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It’s Not the Teacher, It’s the Teachings

By Shabad Kaur Khalsa, LCPC, LMFT, E-RYT 500

“There should be no misunderstanding given to the student that the teacher is all-knowing, all-doing, omnipresent, omni-this or omni-that. That's a quality reserved for God, not a teacher.”
-Yogi Bhajan  3/23/90, Los Angeles, CA

Last week a student who was new to Kundalini Yoga quietly informed me that she stayed away from any yoga classes for three years because an instructor (in another tradition) told her she was doing postures “wrong” and she “was not a candidate for yoga practice.”

What?! I would count that as a traumatic experience with yoga, and needless to say, this woman was carrying a lot of negative messages about herself since that day. I told her that I was inspired by her gutsy move to attend my class.

The power that a yoga teacher holds is one that cannot be under-estimated. A good read for all teachers is Donna Farhi’s groundbreaking book, “Teaching Yoga, Exploring the Student-Teacher Relationship.” Farhi discusses yoga-teaching standards and ethics in this book in really honest and direct ways. She reminds us poetically that when a student comes to a Kundalini Yoga class, we are “holding their heart in our hands.” It is not a small thing. The book Master’s Touch is ‘On Being a Sacred Teacher for the New Age.’ Sacred. That should certainly inspire us to be serviceful and humble teachers!

My husband, Shiva Singh, has often shared his recollection of Yogi Bhajan at Winter Solstice in the early ‘70s with our Teacher Trainees. A woman who had her baby carried on her back was bending over to touch Yogiji’s feet. Shiva Singh watched as Yogiji gracefully turned her around and kissed the baby, which for Shiva Singh dispelled any possibility of misunderstanding our relationship to our teacher.

As Yogiji would often say, “I’ve come to train teachers, not to get disciples.”

So I personally work to remain eminently teachable; so that I’m learning and responding to the students in the give-and-take process of teaching each class. Yogi Bhajan advised us to ‘be a forklift,’ so, breaking that down step-by-step, we approach a subject, ground ourselves (find the humility of the moment), reach out, and uplift them.

This first invites a lot of deep listening {suni(an)}. Tuning in launches with the Adi Mantra, and I continue to actively tune in throughout the class. My thought balloons might be, “How can I best reach these students today? What prompts or phrases can I introduce that are firm yet encouraging? What is the vibration in this room right now?” There is curiosity and inquiry required to really deliver the job.

We are blessed and supported by the teachings of the Golden Chain! Guru is that which takes you from the darkness to the light. In the House of Guru Ram Das, in the tradition of Kundalini Yoga, the light of the Guru passes through the Golden Chain.

I love to describe the Golden Chain recognized as chainmail, interwoven by the rings side-by-side. So when a student takes my classes, and has or will take a workshop or class by another Kundalini Yoga teacher or trainer, the chain is expanded in all directions. It’s not just linear! The relationship and support of the teachings continues. And you know what is super-strong, nearly impenetrable, and shining? ‘Golden’ chainmail!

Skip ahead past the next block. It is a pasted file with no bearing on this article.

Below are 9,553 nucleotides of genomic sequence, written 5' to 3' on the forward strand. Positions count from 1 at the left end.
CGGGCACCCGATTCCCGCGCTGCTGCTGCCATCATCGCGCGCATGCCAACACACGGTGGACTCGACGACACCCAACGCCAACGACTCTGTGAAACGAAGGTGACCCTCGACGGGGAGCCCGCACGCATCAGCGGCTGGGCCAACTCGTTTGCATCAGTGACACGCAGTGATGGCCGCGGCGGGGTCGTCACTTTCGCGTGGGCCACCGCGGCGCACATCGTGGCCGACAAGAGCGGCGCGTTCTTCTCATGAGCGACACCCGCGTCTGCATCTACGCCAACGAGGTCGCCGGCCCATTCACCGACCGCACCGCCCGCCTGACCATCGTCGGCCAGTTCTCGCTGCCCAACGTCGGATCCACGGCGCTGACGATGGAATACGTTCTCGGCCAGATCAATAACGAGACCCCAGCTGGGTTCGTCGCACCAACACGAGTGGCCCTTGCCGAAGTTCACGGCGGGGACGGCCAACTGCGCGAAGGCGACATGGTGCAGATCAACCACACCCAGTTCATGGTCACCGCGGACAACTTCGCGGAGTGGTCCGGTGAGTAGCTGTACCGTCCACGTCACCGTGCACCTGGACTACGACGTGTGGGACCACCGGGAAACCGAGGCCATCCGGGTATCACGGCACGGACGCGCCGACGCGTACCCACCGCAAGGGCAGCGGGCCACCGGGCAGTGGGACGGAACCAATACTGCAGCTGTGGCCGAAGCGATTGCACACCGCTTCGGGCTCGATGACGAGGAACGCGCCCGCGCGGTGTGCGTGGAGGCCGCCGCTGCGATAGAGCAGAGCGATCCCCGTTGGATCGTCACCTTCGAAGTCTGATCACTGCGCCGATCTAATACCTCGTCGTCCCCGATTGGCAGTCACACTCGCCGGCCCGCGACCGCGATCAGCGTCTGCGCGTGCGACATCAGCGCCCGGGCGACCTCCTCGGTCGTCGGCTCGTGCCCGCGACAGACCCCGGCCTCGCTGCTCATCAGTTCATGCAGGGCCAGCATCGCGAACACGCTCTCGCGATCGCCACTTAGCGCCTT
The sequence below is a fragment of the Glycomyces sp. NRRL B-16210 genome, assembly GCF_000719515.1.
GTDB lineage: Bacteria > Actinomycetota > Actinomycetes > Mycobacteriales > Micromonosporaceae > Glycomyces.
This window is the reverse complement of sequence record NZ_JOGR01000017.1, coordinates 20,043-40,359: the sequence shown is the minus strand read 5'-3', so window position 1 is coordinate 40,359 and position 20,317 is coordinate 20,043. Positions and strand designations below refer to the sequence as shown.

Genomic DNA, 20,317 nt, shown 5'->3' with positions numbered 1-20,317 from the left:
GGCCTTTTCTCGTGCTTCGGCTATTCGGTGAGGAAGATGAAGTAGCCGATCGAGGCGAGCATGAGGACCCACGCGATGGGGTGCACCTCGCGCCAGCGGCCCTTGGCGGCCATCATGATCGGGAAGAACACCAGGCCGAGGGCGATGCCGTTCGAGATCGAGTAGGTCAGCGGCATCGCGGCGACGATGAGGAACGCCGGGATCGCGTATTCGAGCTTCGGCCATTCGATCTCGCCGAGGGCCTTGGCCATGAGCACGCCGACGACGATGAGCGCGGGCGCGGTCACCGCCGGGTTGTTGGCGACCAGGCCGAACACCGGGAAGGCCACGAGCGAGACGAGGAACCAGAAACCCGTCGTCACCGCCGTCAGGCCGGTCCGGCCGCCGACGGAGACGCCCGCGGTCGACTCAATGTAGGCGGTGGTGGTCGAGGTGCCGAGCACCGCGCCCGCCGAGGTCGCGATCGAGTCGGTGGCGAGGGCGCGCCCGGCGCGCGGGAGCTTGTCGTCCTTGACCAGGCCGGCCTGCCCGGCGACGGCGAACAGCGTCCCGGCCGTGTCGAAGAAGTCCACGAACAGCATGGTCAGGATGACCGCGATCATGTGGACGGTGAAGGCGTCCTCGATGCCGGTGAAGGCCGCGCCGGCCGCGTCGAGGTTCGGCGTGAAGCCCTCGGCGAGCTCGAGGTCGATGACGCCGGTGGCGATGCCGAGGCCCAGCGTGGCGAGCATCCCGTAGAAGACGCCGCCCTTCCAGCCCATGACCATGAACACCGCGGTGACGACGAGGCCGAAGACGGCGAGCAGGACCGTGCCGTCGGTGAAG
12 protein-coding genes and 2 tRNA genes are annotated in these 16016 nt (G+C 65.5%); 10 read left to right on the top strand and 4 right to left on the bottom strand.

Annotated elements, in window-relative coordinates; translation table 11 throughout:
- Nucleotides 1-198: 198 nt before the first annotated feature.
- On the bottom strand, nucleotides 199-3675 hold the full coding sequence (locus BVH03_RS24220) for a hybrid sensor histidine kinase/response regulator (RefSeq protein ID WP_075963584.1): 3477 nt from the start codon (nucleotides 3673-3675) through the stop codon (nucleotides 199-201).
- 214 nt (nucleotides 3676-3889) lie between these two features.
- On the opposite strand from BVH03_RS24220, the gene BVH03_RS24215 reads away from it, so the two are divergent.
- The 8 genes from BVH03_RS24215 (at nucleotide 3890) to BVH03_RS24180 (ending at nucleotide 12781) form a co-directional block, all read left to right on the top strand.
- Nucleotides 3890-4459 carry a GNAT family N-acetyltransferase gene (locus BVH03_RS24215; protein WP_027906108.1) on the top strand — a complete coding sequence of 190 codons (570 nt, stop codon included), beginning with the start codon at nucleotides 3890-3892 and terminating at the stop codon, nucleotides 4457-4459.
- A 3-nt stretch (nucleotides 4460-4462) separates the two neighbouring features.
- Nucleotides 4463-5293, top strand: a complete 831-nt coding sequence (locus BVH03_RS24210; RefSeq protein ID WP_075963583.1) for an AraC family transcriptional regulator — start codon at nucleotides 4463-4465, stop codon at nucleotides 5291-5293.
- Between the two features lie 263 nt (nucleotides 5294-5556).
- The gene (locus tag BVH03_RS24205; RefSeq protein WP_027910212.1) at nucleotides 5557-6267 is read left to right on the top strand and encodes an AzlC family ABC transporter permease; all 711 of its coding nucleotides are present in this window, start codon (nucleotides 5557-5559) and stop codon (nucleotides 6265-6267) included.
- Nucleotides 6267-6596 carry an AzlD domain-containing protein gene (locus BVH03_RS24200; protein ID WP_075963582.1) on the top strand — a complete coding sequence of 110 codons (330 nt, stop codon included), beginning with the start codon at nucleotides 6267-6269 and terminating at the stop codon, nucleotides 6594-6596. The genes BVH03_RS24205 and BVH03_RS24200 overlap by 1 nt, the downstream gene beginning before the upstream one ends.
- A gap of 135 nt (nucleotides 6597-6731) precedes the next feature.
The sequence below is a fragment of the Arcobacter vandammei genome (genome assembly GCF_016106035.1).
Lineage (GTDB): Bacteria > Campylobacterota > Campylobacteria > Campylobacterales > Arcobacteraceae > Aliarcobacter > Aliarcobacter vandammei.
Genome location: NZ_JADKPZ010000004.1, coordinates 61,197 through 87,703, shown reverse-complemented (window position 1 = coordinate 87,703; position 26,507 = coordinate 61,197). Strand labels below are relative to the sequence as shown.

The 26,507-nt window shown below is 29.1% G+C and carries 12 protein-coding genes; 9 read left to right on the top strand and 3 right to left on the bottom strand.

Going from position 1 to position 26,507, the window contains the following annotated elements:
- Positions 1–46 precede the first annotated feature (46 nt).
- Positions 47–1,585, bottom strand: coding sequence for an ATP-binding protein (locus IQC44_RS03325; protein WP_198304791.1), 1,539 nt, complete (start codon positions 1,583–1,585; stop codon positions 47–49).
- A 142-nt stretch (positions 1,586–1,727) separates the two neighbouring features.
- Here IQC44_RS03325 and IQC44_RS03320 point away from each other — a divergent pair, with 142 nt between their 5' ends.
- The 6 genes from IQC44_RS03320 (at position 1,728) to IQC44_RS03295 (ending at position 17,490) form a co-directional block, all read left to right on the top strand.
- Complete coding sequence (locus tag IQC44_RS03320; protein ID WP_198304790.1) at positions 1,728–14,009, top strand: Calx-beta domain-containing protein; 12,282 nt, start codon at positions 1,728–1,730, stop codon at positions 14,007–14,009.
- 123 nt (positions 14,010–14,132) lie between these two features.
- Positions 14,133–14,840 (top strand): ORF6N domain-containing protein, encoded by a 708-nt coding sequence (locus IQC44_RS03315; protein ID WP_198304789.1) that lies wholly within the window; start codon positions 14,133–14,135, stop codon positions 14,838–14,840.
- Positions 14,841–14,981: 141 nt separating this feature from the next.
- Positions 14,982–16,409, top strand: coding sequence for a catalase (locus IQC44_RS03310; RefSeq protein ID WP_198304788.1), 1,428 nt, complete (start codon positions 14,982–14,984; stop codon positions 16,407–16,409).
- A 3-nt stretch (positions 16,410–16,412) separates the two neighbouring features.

A committed teacher truly wants their students to exceed the teacher’s own abilities. Yogi Bhajan always reminded us to expect our students to be 10 times greater than us. That’s why we’re called Aquarian teachers - call on the image of Aquarius, kneeling humbly in service, and pouring water from the bottomless pitcher. Bring the Infinite to the students by letting them touch the Infinite within themselves.

Now if we get caught up in imagining that we are somehow better than those in the class, well, look out! Spiritual ego results in the student eventually bumping into a brick wall—namely, the teacher’s ego—and this can cease the student’s growth in their own Divinity. In that situation, we only bring them to our human personality, which is limited by time and space.

And the inverse is true. So keep true to the teachings as given. Even if a class is delivered by a teacher who is ‘green’—still gaining their teaching chops, or just having an ‘off day’—as long as they have respectfully delivered the Kundalini Yoga class with the structure of tuning in, following the sequences as given, and closing with the Longtime Sunshine song; the student will still have an experience.

Patanjali beautifully states in the Yoga Sutras, that the only alignment necessary is to be comfortable, steady, and relaxed in asana. Same goes for the teacher, so be comfortable, steady and relaxed while holding the space on the sheepskin. At the end of our classes we often remind our students they are bowing in respect to their own effort and in respect to the teachings. It has always been, it is now and shall always be the teachings, not the teacher. 

Shabad Kaur Khalsa, LCPC, LMFT, E-RYT 500, KRI Level 1 Lead Teacher Trainer, organizes and leads the Annual Midwest Women’s Yoga Retreat. She is co-founder and director of Spirit Rising Yoga Center and Spirit Rising Foundation. She has taught Kundalini Yoga as well as practiced psychotherapy for nearly 30 years, integrating the yogic teachings into treatment for adults and couples. She is honored to have served Yogi Bhajan directly and has transcribed, edited, and illustrated several books including his Women’s Camp lectures, Master’s Touch andFlow of Eternal Power. The health and empowerment of women through the teachings of Kundalini Yoga is a cause that is near and dear to her heart and she also specializes in Humanology, marriage, conscious birth, self-care, and health and wellness. www.spiritrisingyoga.org[email protected]